The ACA and Elders Living with HIV

More Articles in This Series

This series of blog posts from ASA's LGBT Aging Issues Network explores the impact of the Affordable Care Act on LGBT Elders.

Count Us In: Documenting the Health and Well-Being of LGBT Older Adults
By Karen I. Fredriksen-Goldsen

Helping LGBT Elders Navigate the ACA
By Britta Larson

Getting the Word Out on the ACA to the LGBT Community
By A.J. Bockelman and Sherrill Wayland

Literature Review: ACA Implementation and Its Impact on LGBT Americans
By Kathryn Ward

By Ken South

The passage and ongoing implementation of the many-faceted Affordable Health Care Act (ACA) affects the lives of millions of Americans. LGBT elders will be affected in myriad ways, but to understand just a few of the ACA’s provisions, let’s consider the lives of Harry and Grace.

Harry’s Story

Harry is a 62-year-old gay white man who has been living with HIV since first diagnosed in 1989. His partner of 15 years, Jake, age 50, is sero-negative and they live in Buffalo, N.Y.

Harry works at a local “big box” retail store and makes $7.25 an hour with no benefits, which works out to $15,080 per year. Jake also works, but his company does not recognize same-sex partner benefits for health insurance coverage.

For the past five years Harry has been receiving HIV healthcare from a Ryan White Clinic near his home. With the expansion of Medicaid benefits in New York State, he is now eligible for the Alternative Benefits Package offered under the ACA, which will provide him with the following services: ambulatory and emergency services; hospitalization; mental health and substance use disorder services, including behavioral health treatment, prescription drugs, rehabilitative services, laboratory services and preventive and wellness services.

Where a person lives is terribly important for the implementation of the ACA. If for some reason Harry and Jake moved to Kansas City, Mo., they would continue to receive the same benefits. However, just 2 miles away in Kansas City, Kan., people are unable to receive these benefits because the State of Kansas has decided not to adopt the expansion of the ACA Medicaid program.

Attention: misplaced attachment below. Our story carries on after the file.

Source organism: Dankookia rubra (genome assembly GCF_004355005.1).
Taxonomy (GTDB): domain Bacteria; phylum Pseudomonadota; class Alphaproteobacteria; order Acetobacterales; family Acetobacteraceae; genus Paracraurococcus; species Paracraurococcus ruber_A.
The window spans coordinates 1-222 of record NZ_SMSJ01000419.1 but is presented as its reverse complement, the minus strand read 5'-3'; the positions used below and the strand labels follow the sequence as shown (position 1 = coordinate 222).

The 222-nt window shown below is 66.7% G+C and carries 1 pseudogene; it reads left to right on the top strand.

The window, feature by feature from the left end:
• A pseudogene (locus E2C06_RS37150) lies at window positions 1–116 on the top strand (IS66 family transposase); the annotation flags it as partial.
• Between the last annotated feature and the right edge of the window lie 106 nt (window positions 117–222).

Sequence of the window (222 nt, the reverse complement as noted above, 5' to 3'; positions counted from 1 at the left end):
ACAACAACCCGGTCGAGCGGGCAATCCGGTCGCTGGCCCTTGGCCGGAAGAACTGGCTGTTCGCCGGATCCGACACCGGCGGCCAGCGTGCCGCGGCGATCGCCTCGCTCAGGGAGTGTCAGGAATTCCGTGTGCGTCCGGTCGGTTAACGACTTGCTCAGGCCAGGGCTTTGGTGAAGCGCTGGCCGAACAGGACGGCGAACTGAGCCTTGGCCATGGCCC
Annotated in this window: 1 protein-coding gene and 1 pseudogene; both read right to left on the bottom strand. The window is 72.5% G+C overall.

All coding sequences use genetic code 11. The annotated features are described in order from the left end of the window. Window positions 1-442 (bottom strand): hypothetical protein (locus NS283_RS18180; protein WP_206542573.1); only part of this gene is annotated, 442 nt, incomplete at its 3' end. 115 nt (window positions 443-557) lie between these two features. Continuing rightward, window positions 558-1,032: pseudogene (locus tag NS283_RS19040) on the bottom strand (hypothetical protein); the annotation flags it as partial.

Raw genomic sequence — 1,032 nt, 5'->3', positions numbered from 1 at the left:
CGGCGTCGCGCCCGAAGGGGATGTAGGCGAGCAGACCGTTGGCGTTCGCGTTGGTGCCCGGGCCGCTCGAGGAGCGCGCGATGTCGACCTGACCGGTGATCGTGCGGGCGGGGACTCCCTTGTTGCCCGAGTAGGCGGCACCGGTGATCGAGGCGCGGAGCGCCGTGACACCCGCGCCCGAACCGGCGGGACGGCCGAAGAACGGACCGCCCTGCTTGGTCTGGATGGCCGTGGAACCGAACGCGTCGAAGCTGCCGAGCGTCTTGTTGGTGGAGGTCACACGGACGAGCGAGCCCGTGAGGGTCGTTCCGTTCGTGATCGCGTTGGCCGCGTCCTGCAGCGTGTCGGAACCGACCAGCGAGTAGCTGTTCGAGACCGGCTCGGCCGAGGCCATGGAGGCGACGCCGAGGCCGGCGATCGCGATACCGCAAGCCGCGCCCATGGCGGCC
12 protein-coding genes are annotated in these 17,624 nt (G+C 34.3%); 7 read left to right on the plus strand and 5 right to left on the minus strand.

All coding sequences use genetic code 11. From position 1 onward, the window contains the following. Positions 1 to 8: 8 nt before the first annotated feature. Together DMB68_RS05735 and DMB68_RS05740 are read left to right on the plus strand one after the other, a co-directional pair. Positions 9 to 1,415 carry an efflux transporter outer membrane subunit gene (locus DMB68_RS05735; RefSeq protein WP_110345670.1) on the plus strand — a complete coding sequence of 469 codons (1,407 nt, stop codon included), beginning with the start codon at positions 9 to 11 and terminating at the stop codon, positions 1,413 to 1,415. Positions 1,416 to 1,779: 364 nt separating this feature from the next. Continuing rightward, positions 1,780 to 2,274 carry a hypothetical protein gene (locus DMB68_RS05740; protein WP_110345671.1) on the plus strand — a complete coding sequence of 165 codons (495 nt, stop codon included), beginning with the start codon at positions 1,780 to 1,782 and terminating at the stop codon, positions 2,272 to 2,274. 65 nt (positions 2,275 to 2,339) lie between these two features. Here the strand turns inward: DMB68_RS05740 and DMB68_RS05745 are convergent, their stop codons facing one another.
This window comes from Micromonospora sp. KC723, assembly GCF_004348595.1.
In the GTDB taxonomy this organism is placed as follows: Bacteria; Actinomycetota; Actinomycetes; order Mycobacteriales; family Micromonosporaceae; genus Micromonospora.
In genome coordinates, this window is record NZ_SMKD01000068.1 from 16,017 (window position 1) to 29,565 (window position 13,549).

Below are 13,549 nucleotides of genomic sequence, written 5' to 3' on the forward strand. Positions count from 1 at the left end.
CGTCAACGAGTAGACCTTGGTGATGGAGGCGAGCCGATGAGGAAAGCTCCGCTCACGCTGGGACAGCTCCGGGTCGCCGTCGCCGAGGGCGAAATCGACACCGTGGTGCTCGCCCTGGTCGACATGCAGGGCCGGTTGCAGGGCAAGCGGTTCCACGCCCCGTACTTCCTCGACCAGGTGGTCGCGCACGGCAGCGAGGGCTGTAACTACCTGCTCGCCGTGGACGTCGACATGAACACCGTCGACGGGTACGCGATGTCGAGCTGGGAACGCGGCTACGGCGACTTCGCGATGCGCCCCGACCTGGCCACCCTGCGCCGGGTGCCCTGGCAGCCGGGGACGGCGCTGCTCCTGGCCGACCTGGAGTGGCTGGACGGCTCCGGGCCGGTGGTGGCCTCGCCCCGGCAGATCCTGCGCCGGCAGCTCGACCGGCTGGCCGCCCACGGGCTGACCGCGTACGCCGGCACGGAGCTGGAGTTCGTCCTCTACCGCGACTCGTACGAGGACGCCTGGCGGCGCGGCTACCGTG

The Story of Grace

Grace is a 70-year-old African American, bi-sexual woman, infected with HIV by a former husband in the early 1990s. Grace lives alone in Tampa, Fla., but her adult children look after her.

Grace receives $1,000 a month from social security, and a small annuity check of $150.00 per month in a settlement from a car accident 10 years ago. Her total gross annual income is $13,800 per year.

Grace enrolled in Medicare Part A five years ago. She also goes to a Ryan White health center for care. And she is looking into signing up for Medicare Part D to help with the cost of her HIV and other medications.

Given her low income status one might think she would be eligible for the regular Medicaid program, but she is not because she has not been diagnosed with AIDS. For persons with HIV disease to enroll in a standard Medicaid program, they must also be SSI eligible. In other words, they must have a clinical diagnosis of AIDS to be considered disabled and SSI eligible.

The ACA will not be much of a help to Grace because, like Kansas, the State of Florida has not endorsed the expansion of Medicaid, and even if they did, she is ineligible, as the expansion is only for people ages 18 to 65. The Medicaid expansion provisions in the ACA assume that all persons older than age 65 will have Medicare to provide their healthcare needs.

She will however, receive some increased benefits as a part of the ACA enhanced Medicare program, including the assurance that she can now receive more preventive services and a yearly wellness visit.

Grace will also be able to save some money on her various HIV medications if she decides to enroll in the Medicare Part D program. Because of the ACA, Grace would be able to save 52.5 percent on brand-name drugs, and 21 percent on generics while in the “donut hole”—the financial gap between annual drug costs of $2,970 and $6,737.

Drug expenses above $6,737 will only cost her 5 percent out-of-pocket, or $2.65 for generics and $6.60 for brand-name medications, whichever is greater. Thanks to the ACA, the donut hole will be eliminated by 2020. ACA will also ensure that she retain her Medicare benefits at their current level.

For more information about LGBT Elders and the ACA see the National Resource Center on LGBT Aging


Ken South, MDiv., is with the American Academy of HIV Medicine, and also president of Prime Timers of D.C, both in Washington, D.C.

This article was brought to you by the editorial committee of ASA’s LGBT Aging Issues Network (LAIN).

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